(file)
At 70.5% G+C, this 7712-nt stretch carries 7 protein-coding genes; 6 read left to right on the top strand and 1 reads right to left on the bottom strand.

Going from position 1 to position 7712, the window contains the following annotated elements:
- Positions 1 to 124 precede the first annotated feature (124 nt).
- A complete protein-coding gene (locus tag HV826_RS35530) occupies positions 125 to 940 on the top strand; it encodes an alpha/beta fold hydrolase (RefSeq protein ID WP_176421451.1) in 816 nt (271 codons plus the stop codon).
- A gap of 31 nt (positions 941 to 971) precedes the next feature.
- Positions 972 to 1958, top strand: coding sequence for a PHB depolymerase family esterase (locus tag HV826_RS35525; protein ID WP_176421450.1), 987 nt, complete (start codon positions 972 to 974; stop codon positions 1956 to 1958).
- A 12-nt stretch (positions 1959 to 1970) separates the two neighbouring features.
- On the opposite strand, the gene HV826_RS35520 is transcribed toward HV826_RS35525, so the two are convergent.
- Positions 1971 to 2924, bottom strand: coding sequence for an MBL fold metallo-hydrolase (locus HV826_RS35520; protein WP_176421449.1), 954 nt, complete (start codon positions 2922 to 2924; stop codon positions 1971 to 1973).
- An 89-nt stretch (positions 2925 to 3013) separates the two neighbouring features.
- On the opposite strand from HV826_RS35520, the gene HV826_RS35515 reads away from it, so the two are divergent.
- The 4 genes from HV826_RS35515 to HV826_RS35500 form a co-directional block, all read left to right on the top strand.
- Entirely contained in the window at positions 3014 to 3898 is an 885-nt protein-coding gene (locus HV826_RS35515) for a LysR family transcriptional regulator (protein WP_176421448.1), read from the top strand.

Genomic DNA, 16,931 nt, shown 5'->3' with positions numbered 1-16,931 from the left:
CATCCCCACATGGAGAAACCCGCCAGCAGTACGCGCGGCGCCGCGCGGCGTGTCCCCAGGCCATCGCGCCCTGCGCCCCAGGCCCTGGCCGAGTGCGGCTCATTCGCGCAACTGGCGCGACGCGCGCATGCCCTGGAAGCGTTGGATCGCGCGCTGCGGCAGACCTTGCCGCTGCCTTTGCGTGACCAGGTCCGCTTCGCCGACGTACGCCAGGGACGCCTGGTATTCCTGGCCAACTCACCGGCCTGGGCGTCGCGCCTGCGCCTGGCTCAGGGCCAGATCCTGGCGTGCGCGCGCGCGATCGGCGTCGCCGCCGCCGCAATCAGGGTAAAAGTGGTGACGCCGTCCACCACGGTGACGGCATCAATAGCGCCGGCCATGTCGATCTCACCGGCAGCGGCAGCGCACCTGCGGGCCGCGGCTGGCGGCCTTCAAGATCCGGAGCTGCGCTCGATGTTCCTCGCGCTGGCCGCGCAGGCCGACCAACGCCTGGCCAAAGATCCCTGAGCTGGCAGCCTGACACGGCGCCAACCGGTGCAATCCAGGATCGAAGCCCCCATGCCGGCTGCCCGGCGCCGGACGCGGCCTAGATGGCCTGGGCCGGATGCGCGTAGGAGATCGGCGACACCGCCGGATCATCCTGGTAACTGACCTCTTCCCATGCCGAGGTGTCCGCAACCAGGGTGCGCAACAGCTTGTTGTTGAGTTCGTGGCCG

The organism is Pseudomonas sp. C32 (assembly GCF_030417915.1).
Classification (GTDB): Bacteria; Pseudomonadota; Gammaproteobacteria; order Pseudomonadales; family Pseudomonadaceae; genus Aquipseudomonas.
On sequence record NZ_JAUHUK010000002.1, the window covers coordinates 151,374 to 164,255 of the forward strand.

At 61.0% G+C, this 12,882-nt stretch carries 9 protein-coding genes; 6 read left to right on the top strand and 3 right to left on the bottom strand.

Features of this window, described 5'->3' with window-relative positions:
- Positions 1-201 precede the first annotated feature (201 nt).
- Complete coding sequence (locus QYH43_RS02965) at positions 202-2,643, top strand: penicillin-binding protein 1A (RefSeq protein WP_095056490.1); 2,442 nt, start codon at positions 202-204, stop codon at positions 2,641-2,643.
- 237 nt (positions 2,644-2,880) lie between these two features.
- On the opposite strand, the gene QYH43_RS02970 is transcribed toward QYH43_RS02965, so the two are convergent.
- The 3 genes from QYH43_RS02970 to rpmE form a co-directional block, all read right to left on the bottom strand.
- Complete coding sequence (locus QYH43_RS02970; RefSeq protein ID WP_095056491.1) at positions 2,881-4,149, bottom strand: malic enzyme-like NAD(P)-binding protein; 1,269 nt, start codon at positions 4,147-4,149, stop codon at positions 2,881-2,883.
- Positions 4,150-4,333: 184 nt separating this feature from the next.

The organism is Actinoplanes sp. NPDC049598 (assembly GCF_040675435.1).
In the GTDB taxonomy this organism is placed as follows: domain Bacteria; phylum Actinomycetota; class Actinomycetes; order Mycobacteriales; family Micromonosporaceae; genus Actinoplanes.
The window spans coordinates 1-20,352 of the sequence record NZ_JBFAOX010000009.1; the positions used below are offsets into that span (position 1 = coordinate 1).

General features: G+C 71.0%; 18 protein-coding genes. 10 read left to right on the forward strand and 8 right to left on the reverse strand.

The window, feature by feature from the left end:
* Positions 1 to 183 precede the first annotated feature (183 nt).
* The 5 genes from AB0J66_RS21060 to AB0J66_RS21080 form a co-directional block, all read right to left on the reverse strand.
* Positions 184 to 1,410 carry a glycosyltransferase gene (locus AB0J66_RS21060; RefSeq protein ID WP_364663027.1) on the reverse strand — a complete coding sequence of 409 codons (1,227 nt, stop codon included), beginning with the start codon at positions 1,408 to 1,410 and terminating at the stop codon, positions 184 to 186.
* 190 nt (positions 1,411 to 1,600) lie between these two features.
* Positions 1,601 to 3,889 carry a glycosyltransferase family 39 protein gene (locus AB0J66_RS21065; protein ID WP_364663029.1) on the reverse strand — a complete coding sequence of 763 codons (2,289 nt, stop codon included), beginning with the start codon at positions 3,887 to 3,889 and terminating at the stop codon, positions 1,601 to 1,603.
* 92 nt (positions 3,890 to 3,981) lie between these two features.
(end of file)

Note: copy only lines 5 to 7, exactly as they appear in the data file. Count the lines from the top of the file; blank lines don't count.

- A gap of 31 nt (positions 941 to 971) precedes the next feature.
- Positions 972 to 1958, top strand: coding sequence for a PHB depolymerase family esterase (locus tag HV826_RS35525; protein ID WP_176421450.1), 987 nt, complete (start codon positions 972 to 974; stop codon positions 1956 to 1958).
- A 12-nt stretch (positions 1959 to 1970) separates the two neighbouring features.